In 1937 this delightful book won the Newbery Medal. When the author Ruth Sawyer received the medal she let her audience into the secret that she herself had known the ten year old Lucinda intimately – ‘Lucinda and I had the same mother’. The acceptance speech is printed at the start of my copy and was a joy to read. Ruth spoke about the ‘urge of freedom for a child’. In this simple story we see Lucinda roller skating around the city learning what it means to ‘belong’, learning about ‘everyday people’ and within the same year learning through experience of the big questions of life and death. Behind the apparent simplicity I could not help but reflect upon the generation of young Lucindas and their experiences as they yearn for such freedom.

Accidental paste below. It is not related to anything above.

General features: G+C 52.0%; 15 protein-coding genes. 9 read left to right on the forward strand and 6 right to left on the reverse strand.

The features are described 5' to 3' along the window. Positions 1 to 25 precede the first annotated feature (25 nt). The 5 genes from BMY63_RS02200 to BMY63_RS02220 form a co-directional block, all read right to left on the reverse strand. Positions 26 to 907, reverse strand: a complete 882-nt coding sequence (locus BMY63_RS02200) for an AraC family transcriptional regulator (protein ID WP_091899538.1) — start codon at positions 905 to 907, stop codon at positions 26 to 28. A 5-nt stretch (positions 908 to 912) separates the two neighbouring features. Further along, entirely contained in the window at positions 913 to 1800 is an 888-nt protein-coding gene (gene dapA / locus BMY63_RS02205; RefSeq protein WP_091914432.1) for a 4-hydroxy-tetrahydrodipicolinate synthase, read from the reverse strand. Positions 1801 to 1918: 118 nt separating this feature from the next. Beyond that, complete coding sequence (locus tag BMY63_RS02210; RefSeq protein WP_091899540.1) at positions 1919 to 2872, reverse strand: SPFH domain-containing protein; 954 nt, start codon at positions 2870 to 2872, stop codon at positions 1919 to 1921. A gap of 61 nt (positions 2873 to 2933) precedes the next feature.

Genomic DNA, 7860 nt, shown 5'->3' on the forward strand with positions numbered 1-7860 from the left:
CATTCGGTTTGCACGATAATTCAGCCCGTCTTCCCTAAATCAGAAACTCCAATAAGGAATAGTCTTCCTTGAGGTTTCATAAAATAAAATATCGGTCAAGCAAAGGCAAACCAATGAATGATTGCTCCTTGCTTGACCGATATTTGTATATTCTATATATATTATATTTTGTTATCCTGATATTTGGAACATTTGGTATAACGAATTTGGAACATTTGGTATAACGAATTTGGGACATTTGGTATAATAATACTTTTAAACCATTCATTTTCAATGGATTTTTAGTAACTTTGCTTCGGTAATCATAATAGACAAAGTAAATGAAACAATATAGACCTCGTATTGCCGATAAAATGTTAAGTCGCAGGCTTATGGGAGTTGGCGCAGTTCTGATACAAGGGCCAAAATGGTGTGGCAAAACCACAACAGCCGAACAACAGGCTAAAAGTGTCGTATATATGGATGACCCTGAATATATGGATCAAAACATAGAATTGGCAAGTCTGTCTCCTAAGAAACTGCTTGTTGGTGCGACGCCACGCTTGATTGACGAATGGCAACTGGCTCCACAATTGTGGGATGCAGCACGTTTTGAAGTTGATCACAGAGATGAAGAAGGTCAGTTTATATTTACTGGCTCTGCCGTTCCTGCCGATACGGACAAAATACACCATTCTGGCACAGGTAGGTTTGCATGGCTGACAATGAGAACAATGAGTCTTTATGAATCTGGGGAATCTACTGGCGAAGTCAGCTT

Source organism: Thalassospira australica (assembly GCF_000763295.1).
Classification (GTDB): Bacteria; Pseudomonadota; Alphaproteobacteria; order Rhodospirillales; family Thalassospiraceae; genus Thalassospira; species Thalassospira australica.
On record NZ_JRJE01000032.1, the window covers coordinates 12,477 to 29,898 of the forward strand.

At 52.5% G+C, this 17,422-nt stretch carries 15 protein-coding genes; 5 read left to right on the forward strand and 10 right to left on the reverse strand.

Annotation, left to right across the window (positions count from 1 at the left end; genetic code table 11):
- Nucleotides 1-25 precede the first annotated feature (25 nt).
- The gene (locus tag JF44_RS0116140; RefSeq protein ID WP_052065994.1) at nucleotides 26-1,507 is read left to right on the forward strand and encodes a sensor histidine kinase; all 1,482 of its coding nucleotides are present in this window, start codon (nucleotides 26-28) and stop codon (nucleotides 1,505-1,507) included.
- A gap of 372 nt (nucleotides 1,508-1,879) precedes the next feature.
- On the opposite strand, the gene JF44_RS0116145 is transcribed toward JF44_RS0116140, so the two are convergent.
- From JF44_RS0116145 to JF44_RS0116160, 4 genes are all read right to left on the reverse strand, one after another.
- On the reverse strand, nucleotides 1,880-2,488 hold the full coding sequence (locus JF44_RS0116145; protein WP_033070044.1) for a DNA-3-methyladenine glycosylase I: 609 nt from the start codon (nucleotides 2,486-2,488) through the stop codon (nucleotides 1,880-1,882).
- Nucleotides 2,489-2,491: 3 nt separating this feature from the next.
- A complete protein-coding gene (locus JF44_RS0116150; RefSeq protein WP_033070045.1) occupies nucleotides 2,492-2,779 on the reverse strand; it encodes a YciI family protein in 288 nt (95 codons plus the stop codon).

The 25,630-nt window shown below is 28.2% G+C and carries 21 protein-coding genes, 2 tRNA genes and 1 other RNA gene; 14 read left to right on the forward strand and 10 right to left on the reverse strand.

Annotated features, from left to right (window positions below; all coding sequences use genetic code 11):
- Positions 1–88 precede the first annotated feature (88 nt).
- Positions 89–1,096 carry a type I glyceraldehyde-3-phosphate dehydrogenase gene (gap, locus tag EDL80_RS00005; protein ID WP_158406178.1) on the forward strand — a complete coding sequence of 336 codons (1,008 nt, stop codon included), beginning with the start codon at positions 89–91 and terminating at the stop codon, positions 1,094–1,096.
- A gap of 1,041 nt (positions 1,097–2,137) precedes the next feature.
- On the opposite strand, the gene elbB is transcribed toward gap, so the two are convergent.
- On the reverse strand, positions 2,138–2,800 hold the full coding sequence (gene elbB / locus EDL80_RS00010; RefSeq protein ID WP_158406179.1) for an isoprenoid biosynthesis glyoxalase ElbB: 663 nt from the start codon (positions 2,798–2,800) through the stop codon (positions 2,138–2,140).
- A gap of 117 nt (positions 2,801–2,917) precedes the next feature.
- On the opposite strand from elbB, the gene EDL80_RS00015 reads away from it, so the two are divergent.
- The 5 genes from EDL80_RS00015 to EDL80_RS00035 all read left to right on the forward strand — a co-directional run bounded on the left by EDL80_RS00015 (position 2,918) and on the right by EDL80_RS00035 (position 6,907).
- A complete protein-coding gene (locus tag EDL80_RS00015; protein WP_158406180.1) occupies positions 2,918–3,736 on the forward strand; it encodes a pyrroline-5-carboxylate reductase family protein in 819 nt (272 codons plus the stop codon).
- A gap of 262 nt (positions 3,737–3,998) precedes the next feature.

Full of imagination Lucinda exclaims ‘I have joined a lucky orphanage’ and is excited at the thought of sleeping in a folding bed. We hear later of how books filled a large portion of her inner world – many then listed will be familiar to us as we see them in the lists of today, like Peter Boxall’s 1001 Books to Read Before You Die. I loved the her joy and love of playing with words!
Ruth Sawyer tells us ‘Nature had succeeded in pumping her full of ideas and energy which ran amuck when not worked off’. Needless to say books inspired her and she, rather like us wanted to share that love. We hear how Lucinda while reading Shakespeare to Tony ‘She noticed with a quickening eye how the imagery caught at Tony’s spirit. He sucked in his breath at this new discovery of beauty in words’. How wonderful is that !
Despite being of a different era I loved the language used and the way in which that love of language is so much to the fore throughout this book! Highly recommended.